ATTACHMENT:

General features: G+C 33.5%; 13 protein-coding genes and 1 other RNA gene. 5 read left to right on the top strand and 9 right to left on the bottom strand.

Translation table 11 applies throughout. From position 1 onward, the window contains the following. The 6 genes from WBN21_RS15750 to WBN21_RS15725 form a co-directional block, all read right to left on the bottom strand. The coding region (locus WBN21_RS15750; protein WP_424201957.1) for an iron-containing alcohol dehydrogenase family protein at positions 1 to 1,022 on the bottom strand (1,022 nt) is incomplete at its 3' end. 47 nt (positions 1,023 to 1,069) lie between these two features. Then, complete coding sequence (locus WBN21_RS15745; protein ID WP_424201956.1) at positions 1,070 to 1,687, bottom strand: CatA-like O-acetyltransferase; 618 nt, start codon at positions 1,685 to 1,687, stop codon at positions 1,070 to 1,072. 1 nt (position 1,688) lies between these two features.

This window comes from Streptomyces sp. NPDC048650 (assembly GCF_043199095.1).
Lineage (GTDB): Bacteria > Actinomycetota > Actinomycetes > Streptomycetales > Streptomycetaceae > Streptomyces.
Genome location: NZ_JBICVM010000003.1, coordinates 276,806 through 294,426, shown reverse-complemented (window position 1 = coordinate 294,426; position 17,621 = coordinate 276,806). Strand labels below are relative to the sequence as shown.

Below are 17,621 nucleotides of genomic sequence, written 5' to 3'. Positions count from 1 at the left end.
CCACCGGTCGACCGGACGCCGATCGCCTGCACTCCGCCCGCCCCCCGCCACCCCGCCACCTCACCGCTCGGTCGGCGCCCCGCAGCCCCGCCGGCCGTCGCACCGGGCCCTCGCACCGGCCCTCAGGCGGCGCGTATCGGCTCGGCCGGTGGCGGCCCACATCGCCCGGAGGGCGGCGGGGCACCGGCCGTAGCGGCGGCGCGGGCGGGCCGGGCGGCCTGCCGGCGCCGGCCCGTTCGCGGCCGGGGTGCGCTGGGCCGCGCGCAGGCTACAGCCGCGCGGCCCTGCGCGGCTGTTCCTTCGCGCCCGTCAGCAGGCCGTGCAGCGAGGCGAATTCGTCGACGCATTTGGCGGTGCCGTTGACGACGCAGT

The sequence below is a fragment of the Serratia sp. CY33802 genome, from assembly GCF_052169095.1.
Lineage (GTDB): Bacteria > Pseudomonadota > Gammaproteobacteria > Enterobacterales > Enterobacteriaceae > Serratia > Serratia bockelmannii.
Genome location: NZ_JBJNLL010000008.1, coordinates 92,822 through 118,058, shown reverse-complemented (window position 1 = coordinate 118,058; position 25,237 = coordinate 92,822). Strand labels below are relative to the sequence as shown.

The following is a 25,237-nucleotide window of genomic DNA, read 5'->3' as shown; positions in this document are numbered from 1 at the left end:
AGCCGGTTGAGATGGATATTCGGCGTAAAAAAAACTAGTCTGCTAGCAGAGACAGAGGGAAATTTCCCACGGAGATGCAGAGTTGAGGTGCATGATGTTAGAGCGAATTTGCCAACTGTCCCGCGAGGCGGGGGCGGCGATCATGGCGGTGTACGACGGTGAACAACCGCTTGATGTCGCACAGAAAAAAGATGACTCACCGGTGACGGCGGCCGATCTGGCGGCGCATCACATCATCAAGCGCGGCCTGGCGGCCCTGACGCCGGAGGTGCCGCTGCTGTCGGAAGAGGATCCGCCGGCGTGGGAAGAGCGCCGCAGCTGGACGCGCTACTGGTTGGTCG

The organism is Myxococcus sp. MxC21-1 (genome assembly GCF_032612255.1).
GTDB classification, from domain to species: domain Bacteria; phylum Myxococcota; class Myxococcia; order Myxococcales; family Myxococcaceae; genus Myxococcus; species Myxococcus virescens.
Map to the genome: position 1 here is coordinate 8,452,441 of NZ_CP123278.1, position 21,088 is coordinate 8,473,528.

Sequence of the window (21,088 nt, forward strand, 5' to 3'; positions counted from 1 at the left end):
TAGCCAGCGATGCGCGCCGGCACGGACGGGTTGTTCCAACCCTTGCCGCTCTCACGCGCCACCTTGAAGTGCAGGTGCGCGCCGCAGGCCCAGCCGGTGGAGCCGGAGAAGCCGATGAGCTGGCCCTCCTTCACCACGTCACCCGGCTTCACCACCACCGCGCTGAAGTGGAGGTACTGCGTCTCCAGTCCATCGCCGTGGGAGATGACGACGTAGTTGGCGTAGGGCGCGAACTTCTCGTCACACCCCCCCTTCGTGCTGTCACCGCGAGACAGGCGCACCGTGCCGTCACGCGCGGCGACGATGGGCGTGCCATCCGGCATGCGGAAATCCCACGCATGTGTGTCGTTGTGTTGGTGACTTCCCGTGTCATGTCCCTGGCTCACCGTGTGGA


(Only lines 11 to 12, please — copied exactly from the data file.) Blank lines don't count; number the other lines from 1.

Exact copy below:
The following is a 25,237-nucleotide window of genomic DNA, read 5'->3' as shown; positions in this document are numbered from 1 at the left end:
AGCCGGTTGAGATGGATATTCGGCGTAAAAAAAACTAGTCTGCTAGCAGAGACAGAGGGAAATTTCCCACGGAGATGCAGAGTTGAGGTGCATGATGTTAGAGCGAATTTGCCAACTGTCCCGCGAGGCGGGGGCGGCGATCATGGCGGTGTACGACGGTGAACAACCGCTTGATGTCGCACAGAAAAAAGATGACTCACCGGTGACGGCGGCCGATCTGGCGGCGCATCACATCATCAAGCGCGGCCTGGCGGCCCTGACGCCGGAGGTGCCGCTGCTGTCGGAAGAGGATCCGCCGGCGTGGGAAGAGCGCCGCAGCTGGACGCGCTACTGGTTGGTCG